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Published: 23 October 2015

Professional differentiation by sex continued in 2013

According to Statistics Finland's employment statistics, 10.2 per cent of all employed persons were in 2013 in equal occupational groups, where the share of different sexes among those included in the occupational group is 40 to 60 per cent. The share was 1.2 percentage point smaller than in 2012 and 1.8 percentage points smaller than in 2011. 1)

Number of employed persons in various segregation classes in 2011 to 2013

Number of employed persons in various segregation classes in 2011 to 2013

Professional differentiation by sex, segregation, is based on the classification of occupational groups by gender proportions. The strength of the segregation is determined based on how many employed persons work in equal occupational groups.

Table 1. 5-class segregation classification of occupations

Segregation class The occupational groups in which
Female occupation women > 90 %
Female-dominated occupation 60 % < share of women ≤ 90 %
Equal occupation 40 % ≤ share of women / men ≤ 60 %
Male-dominated occupation 60% < share of men ≤ 90 %
Male occupation men > 90%

In 2013, over 235,800 persons worked in equal occupational groups (Appendix table 1). The most common equal occupational groups were teachers in vocational education (around 16,100 persons), food and related products machine operators (15,700 persons), and advertising and marketing professionals (13,800).

The most common occupational groups where the sex shares were most equally divided (share of women/men 49 to 51 per cent) were food and related products machine operators (15,700), graphic and multimedia designers (3,300), and dairy and livestock workers (2,100).

Decreasing working in equal occupational groups is to some extent explained by the previously equal occupational groups becoming more female or male-dominated (Appendix table 2). In 2012 to 2013, for example, policy administration professionals, judges, and human resource managers became female-dominated occupations. The occupational groups of mail carriers, assemblers of electrical and electronic equipment, and mathematicians, actuaries and statisticians became male-dominated occupations in 2012 to 2013. (Appendix table 3.)

On the other hand, some completely new equal occupational groups were born in 2013. The biggest of these groups were real estate agents and property managers, credit and loan officers, photographers, and authors and related writers.

One in three worked in female-dominated occupations

In 2013, around 750,000 persons worked in female-dominated occupations, or 32.5 per cent of all employed persons. The share was four percentage points higher than in 2012. The most common female-dominated occupations were shop sales assistants (110,000 persons), office cleaners (44,700), and primary school and early childhood teachers (total 44,100).

An increasing share of employed women, 49.4 per cent, worked in female-dominated occupations and a decreasing share, 23.9 per cent, in female occupations in 2013. Of female occupation in 2012, general secretaries, government social benefits officials, and hospital and institutional helpers became female-dominated in 2013.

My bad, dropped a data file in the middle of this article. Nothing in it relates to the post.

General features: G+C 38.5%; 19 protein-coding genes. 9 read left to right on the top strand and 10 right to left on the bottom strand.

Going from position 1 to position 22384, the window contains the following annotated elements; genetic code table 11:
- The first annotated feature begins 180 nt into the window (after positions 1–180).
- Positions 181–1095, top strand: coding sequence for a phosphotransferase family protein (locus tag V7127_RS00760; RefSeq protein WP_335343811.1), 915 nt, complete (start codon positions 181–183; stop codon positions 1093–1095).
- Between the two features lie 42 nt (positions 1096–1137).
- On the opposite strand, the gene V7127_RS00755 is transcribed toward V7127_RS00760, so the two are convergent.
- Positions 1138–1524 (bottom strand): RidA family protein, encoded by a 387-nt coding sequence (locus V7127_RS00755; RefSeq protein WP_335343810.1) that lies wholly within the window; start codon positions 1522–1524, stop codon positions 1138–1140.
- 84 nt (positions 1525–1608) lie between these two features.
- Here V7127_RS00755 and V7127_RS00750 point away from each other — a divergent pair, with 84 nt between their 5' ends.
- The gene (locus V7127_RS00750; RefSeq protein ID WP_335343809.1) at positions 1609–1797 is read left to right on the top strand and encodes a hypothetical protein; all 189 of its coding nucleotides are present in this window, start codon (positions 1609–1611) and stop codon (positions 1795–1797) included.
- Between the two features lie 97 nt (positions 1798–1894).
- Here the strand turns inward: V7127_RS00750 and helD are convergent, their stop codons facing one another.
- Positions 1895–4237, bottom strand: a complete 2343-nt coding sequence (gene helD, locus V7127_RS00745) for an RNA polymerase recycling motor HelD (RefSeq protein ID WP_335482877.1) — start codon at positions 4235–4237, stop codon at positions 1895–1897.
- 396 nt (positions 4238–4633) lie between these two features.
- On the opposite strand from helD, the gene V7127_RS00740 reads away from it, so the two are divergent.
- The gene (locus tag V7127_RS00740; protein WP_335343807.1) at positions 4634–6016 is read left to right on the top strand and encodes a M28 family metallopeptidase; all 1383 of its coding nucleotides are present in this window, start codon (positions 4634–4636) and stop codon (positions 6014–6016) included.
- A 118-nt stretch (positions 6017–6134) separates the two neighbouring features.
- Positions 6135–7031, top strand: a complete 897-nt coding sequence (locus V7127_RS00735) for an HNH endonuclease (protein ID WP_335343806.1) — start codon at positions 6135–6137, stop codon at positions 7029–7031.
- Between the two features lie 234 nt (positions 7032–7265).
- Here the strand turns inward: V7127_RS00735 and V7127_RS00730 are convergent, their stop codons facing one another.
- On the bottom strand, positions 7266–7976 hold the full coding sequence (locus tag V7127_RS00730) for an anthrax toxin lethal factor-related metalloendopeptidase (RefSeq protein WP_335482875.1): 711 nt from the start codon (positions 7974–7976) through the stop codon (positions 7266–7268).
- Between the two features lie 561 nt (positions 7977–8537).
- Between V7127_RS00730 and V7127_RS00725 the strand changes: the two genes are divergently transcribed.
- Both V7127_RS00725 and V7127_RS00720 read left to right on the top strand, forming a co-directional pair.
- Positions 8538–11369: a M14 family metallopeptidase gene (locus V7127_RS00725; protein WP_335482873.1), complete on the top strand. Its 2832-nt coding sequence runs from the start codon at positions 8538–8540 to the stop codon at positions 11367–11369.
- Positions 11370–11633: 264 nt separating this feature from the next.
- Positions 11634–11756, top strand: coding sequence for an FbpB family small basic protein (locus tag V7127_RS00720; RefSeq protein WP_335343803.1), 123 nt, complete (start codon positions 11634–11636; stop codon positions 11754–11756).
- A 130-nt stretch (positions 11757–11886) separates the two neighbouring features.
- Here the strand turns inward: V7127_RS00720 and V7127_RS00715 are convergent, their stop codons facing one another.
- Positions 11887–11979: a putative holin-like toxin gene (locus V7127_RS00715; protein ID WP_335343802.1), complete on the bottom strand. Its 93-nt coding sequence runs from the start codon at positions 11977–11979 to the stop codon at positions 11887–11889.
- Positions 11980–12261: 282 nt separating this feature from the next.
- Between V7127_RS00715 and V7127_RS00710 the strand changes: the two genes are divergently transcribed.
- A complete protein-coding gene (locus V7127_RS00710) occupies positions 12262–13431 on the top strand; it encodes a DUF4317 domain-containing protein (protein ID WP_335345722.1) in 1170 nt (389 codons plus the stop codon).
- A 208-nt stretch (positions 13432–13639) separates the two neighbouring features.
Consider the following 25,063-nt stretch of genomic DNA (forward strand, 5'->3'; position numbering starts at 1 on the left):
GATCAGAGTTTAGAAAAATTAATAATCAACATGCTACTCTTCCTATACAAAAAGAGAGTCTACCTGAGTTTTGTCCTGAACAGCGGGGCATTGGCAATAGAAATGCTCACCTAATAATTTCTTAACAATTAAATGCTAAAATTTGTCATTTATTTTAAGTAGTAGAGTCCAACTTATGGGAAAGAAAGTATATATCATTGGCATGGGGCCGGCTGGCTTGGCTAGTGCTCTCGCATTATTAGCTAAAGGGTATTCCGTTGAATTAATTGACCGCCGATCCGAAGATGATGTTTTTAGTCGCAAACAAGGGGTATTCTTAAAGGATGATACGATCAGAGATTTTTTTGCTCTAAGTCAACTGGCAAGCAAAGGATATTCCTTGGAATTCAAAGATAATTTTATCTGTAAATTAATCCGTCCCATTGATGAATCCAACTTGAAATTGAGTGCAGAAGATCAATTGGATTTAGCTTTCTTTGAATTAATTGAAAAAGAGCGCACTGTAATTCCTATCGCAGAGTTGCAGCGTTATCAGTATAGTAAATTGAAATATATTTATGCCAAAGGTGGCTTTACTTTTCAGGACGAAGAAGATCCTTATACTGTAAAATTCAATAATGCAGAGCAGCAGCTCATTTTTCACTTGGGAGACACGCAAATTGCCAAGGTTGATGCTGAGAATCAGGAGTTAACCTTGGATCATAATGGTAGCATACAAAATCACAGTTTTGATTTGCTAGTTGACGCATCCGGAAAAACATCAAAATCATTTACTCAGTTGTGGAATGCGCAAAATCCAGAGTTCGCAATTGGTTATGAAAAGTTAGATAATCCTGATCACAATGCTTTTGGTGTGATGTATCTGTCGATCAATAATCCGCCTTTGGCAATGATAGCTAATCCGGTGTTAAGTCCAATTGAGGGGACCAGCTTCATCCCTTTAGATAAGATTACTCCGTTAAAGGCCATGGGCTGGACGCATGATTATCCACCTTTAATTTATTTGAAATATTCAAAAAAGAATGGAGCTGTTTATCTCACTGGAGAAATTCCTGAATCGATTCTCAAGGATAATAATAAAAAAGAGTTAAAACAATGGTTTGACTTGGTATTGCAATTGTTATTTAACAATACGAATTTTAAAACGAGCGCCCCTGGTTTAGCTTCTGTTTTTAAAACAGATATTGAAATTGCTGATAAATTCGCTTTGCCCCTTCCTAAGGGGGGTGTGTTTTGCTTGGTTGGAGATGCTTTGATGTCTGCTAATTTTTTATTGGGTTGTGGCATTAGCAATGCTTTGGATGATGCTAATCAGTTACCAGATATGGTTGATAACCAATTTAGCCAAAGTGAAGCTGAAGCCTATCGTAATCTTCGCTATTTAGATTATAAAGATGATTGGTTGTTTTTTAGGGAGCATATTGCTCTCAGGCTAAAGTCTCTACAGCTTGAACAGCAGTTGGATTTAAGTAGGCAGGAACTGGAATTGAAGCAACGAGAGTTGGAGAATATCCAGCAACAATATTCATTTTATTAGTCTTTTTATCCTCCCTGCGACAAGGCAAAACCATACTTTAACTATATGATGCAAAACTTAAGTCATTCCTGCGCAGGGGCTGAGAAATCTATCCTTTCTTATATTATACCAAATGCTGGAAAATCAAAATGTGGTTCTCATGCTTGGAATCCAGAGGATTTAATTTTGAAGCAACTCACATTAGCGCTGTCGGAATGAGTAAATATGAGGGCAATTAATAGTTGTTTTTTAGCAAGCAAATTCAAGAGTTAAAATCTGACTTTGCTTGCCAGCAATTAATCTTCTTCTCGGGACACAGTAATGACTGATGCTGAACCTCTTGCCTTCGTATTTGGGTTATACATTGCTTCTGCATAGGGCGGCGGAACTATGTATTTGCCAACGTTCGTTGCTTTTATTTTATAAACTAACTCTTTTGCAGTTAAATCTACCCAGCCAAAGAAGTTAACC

By contrast, employed men were distributed almost in the same way in segregation classes in 2013 and in 2012. For men, the biggest change occurred in male-dominated occupations, where 1.5 percentage points more of men worked in 2013 than in 2012. The change is, in addition to the above-mentioned increase in male-domination in equal occupational groups, explained by the fact that electrical engineering technicians, manufacturing supervisors, and metal polishers, wheel grinders and tool sharpeners turned from male occupations into male-dominated occupations.

New employed persons, persons changing their occupation, as well as persons moving away from employment affect the changes in the gender distribution of occupational groups.

Of those employed in 2012 altogether 237,800 persons were no longer employed or did not belong to the population in 2013. Most employed persons left male occupations, around 11 per cent. (Appendix table 4.)

Of all employed persons in 2013, some 199,600 were new employed persons. New employed persons were persons who were not employed or did not belong to the population in 2012. The share of new employed persons was the highest, around nine per cent, in female-dominated occupations (Appendix table 5). Altogether, the number of employed persons was around 30,500 lower in 2013 than in 2012.

In Statistics Finland's employment statistics for 2013, the occupations of wage and salary earners and entrepreneurs aged 18 to 74 have been classified into occupational groups according to the Classification of Occupations 2010 2) 3) .

1) The occupational categories of 2011 to 2013 have been harmonised by using the most detailed possible common level.
2) Occupation data are produced primarily based on a person's main employment relationship in the last week of the year.
3) The data on occupations remained unknown for some 2.9 per cent of all employed persons, for some 2.6 per cent of all employed women and for 3.1 per cent of employed men in 2013.

Source: Employment Statistics, Statistics Finland

Inquiries: Elina Mikkelä 029 551 2973, Marketta Oinonen 029 551 3602,

Director in charge: Jari Tarkoma

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Appendix tables

Updated 23.10.2015

Referencing instructions:

Official Statistics of Finland (OSF): Employment [e-publication].
ISSN=2323-6825. Industry, employer sector and jobs 2013. Helsinki: Statistics Finland [referred: 5.2.2023].
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